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In the spring of 1939 funds were allotted to the U.S. Military Attaché for Air in Berlin, Germany for the local purchase of an airplane for liaison and staff flying. The aircraft purchased was a Messerschmitt Bf 108B. The plane was a standard production version costing $14,378 (contract W 535 AC). Once delivered, the plane was designated XC-44 and assigned the serial number 39-718. The aircraft was delivered in March 1939, and accumulated 76 flying hours during the next six months. The XC-44 was surveyed during the fall of 1941, condemned on Nov. 15, and confiscated by the Nazi Government in December.
The Bf 108 was designed in 1934 by Professor Willy Messerschmitt and manufactured by the Bayerishe Flugzeugwerke A.G. Augsburg (later Messerschmitt A.G.) beginning in 1935. The aircraft carried the company designation of M-37 until it received the RLM designation of 108.
The Bf 108 "Taifun" was entered in many air races during the late 1930s, winning several, including the International Air Meets at Hoggar in January 1938, the Konigin-Astrid-Rennen, Belgium, in July 1938 and Dinard in August 1938.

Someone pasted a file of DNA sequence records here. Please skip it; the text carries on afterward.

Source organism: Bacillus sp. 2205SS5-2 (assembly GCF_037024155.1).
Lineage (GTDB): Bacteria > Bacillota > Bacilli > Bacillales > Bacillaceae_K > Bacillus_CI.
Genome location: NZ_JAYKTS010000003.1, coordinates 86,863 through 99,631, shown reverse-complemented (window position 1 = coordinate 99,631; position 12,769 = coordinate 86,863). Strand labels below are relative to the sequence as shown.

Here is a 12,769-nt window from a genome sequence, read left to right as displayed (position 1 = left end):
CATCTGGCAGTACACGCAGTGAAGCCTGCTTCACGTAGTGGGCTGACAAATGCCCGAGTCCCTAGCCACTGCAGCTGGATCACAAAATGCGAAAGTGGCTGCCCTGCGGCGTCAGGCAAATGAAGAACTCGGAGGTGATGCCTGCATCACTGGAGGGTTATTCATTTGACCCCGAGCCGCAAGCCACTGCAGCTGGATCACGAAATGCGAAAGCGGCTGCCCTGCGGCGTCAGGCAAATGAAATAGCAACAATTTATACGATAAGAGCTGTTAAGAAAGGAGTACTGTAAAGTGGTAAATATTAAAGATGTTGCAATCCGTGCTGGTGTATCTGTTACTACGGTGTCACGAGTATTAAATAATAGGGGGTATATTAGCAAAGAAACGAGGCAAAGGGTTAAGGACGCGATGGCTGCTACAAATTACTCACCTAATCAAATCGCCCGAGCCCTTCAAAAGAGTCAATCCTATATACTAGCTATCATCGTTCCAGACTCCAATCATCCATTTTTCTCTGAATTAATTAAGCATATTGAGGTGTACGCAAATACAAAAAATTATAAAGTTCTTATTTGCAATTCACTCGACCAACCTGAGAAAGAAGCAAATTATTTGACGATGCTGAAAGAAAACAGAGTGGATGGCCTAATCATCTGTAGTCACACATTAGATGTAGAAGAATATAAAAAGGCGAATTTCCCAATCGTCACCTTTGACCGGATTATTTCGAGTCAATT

After the occupation of France, the Me 108 design was manufactured by a Farman subsidiary at Orley Field near Paris and was called the Nord 1000. After the war, the T-2 Intelligence Division, Wright Field, Ohio was sent to Germany to collect German aircraft, material and document. At least one example of the "Taifun" was bought back to Wright Field for evaluation. This plane, pictured above, was a Nord 1000 model built at the French factory.
Engine: Argus As 10c of 240 hp
Maximum speed: 186 mph
Cruising speed: 161 mph
Range: 600 miles
Service ceiling: 16,500 ft.
Span: 34 ft. 5 in.
Length: 27 ft. 2 in.
Height: 7 ft. 6 in.
Weight: 3,087 lbs. loaded weight
Passenger capacity: Three
Serial number: 39-718
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